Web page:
There is no question that supplier finance as a product is back in the spotlight. It is generating a far greater level of media attention than it has done for quite some time, and as a result more and more companies are looking at what might be involved to develop a successful programme. The UK government has itself recognised the important role that supplier finance has to play in supporting the small-to-medium sized enterprise (SME) sector, and is currently reviewing their own supply chains to identify suitable opportunities. They estimate that supplier finance could give access to as much as £20 billion of as yet untapped liquidity.
Supplier finance is also a great way to demonstrate tangible support to your supplier base. It can help alleviate cash flow concerns, and injects valuable liquidity into the supply chain helping smooth things through the cycle. It can help foster much closer working relationships with key suppliers and if managed successfully, can deliver a genuine win-win scenario for both parties.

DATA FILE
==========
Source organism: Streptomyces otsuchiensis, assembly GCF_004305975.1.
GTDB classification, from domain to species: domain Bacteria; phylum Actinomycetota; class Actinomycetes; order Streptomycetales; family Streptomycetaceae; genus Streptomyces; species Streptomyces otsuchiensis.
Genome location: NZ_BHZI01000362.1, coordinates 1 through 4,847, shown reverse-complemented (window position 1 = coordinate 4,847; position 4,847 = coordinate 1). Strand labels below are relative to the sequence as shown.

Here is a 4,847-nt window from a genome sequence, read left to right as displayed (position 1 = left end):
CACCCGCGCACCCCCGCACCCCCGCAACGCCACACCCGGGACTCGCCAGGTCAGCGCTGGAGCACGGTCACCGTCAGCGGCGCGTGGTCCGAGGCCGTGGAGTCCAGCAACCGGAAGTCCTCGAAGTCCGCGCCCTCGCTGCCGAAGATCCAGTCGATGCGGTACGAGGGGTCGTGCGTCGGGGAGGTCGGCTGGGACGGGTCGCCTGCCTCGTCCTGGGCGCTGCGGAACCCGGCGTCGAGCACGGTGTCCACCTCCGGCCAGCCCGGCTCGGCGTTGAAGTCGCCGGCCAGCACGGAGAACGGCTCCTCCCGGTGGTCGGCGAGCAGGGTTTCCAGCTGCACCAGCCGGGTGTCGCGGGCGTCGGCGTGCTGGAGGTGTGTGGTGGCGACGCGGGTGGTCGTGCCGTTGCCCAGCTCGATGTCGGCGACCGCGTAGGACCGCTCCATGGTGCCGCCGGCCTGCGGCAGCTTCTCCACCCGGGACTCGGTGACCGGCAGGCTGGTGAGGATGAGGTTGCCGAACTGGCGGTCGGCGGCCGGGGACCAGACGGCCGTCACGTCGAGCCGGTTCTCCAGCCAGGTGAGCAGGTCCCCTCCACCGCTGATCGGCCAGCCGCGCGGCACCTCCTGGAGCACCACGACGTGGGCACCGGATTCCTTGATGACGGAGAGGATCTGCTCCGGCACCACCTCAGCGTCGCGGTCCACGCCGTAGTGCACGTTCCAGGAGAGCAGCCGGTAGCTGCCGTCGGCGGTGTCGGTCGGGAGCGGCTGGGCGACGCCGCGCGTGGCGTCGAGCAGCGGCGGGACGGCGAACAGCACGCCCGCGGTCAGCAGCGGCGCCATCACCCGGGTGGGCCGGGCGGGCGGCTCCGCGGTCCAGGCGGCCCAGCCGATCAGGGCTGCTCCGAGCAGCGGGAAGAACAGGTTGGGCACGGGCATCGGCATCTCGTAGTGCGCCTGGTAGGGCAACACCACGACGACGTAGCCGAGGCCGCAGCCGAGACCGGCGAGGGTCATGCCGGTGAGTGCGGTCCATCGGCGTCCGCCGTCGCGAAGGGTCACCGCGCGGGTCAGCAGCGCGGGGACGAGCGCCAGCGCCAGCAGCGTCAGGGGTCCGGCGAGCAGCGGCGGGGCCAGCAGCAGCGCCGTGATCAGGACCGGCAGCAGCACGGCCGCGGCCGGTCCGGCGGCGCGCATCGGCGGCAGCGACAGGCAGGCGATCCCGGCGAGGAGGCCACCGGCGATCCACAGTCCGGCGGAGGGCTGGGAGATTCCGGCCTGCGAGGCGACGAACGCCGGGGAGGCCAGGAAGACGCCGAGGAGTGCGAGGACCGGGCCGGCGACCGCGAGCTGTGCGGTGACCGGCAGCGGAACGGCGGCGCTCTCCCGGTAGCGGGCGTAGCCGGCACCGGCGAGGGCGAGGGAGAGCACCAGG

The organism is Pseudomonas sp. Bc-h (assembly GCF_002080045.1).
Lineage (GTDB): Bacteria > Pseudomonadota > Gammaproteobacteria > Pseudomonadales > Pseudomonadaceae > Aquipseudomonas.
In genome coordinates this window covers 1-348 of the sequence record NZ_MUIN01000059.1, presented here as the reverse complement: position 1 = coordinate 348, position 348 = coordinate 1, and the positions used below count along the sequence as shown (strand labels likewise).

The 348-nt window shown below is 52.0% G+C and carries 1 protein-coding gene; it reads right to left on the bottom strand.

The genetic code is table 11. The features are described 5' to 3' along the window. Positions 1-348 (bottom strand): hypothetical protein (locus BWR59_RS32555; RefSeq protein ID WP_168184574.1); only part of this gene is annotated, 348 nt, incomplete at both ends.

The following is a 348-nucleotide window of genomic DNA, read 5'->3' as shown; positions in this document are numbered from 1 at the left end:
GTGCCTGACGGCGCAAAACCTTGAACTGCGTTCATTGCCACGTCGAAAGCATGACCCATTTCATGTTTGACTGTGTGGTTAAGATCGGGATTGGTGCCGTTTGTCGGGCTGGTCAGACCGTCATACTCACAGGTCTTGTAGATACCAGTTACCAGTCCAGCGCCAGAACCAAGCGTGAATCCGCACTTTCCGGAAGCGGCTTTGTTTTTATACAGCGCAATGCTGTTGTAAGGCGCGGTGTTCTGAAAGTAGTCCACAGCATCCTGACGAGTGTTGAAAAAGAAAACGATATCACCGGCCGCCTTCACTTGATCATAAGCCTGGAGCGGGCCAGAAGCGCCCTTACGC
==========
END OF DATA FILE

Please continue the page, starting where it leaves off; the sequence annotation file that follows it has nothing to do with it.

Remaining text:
It does need to be managed sensitively, however, and close co-operation with experienced practitioners is a key element necessary for success – some can feel put upon if you don’t bring them with you.
Experience shows that after an initial period of suspicion and uncertainty, buyers and suppliers that have seized the supplier finance opportunity and successfully embedded a programme have been pleased with the results, and can become advocates if they have been treated well and not merely as a cash cow.
When it comes to rolling out a supplier finance solution there is no silver bullet, but there are a number of key areas that must be considered to avoid sub-optimal results.
Is There Broad Support for the Programme?